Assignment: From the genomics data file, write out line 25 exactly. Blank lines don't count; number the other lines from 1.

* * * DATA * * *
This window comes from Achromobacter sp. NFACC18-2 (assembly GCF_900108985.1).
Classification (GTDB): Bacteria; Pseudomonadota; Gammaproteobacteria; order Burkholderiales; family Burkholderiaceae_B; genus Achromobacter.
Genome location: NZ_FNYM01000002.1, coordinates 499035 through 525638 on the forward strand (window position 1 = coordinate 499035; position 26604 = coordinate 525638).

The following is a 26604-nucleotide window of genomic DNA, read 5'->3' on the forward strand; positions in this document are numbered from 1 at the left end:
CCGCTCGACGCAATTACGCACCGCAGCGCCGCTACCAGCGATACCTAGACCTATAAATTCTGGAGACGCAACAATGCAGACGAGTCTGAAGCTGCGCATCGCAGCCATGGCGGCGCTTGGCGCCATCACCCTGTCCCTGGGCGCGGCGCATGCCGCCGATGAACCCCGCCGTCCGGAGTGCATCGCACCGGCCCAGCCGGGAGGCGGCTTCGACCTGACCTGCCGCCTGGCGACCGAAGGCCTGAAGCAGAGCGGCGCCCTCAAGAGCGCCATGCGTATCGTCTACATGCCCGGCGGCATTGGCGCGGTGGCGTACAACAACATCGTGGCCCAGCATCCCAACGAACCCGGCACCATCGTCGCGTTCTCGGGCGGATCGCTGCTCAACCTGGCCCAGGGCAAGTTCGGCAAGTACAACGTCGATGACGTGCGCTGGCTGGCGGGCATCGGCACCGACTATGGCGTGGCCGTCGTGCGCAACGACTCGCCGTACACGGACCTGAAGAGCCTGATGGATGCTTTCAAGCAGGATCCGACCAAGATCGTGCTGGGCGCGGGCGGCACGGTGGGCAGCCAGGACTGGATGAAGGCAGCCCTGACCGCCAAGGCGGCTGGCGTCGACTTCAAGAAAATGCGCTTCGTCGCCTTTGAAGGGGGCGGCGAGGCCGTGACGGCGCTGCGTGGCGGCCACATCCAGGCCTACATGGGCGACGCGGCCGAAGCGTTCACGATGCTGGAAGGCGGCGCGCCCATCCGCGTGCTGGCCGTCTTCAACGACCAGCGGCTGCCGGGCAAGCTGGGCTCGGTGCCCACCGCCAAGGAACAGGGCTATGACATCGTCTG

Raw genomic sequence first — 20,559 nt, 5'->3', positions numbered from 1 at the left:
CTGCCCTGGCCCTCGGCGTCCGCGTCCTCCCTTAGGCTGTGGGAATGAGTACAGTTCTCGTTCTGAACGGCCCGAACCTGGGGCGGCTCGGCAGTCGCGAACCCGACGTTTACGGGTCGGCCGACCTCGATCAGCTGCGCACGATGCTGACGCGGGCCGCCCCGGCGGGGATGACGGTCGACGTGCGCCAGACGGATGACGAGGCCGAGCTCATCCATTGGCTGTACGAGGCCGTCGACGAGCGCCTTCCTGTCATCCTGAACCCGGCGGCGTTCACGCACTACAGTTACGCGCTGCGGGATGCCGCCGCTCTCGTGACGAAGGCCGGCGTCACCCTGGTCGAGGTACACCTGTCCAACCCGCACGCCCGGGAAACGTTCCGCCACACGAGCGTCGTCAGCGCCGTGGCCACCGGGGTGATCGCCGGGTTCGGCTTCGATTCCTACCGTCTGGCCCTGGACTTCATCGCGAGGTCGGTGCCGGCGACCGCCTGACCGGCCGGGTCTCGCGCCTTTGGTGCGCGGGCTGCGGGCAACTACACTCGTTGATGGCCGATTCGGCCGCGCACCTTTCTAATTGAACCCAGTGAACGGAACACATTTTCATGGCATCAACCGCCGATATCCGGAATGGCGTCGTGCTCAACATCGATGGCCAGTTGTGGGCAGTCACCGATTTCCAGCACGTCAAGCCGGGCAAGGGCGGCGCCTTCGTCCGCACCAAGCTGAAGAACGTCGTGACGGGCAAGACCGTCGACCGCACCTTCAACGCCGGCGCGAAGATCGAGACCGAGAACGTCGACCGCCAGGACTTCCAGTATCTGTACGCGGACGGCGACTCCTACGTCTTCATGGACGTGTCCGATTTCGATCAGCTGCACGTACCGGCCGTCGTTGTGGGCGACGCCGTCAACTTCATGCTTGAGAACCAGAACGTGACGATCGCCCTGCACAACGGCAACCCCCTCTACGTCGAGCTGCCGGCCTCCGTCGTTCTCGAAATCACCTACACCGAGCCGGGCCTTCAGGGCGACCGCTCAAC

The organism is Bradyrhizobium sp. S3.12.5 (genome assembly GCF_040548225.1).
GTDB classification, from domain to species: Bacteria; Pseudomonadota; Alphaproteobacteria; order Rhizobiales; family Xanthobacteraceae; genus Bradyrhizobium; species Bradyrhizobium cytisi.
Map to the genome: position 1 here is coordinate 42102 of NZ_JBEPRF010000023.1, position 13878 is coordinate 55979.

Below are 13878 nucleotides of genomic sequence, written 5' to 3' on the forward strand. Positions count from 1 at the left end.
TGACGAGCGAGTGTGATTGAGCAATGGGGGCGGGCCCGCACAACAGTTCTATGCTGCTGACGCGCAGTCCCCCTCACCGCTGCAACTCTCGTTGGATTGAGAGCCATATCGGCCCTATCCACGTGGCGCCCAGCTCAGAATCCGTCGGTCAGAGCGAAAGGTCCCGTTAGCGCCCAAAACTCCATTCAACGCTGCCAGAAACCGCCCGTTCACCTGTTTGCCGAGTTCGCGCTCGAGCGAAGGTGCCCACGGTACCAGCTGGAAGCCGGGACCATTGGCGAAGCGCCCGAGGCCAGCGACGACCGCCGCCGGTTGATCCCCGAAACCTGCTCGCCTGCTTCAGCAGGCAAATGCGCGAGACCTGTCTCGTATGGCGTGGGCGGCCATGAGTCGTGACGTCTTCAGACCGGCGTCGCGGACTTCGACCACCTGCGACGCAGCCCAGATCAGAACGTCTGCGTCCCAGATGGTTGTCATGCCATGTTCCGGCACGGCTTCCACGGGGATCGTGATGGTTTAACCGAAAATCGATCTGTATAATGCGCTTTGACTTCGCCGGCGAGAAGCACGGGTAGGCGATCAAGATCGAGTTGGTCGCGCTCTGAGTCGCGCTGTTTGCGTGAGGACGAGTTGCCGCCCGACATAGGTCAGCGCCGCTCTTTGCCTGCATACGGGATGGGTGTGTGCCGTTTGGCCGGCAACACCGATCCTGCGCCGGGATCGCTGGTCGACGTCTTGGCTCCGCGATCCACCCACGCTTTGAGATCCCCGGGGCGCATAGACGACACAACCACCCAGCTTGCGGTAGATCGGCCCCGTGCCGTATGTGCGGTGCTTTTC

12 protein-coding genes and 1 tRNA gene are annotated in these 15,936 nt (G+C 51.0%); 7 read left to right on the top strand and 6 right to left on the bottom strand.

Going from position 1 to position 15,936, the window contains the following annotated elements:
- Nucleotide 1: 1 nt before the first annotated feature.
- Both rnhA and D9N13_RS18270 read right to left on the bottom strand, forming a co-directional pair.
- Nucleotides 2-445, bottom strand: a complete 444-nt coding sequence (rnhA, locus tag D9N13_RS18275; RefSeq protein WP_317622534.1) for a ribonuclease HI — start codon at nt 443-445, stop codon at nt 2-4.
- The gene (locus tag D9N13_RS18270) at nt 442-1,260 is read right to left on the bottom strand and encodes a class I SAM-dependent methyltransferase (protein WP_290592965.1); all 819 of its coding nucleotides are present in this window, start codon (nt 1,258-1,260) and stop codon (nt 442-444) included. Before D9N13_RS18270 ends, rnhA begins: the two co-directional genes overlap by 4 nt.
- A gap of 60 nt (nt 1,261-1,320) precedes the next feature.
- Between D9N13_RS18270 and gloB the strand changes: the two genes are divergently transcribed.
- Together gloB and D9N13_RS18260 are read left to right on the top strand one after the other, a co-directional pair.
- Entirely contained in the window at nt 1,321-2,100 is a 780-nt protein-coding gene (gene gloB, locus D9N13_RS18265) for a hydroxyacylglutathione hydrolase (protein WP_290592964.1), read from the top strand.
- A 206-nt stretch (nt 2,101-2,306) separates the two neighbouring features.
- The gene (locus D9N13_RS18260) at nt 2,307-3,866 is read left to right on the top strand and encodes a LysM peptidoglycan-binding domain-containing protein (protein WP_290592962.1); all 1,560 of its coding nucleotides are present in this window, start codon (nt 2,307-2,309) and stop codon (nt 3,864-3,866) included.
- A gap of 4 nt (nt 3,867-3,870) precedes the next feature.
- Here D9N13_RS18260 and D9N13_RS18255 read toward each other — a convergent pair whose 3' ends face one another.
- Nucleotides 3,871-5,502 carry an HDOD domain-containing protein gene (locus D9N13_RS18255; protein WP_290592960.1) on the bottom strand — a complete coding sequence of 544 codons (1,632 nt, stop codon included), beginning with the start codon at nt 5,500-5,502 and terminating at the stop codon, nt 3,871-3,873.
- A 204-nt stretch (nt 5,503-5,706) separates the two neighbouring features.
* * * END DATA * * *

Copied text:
- A gap of 4 nt (nt 3,867-3,870) precedes the next feature.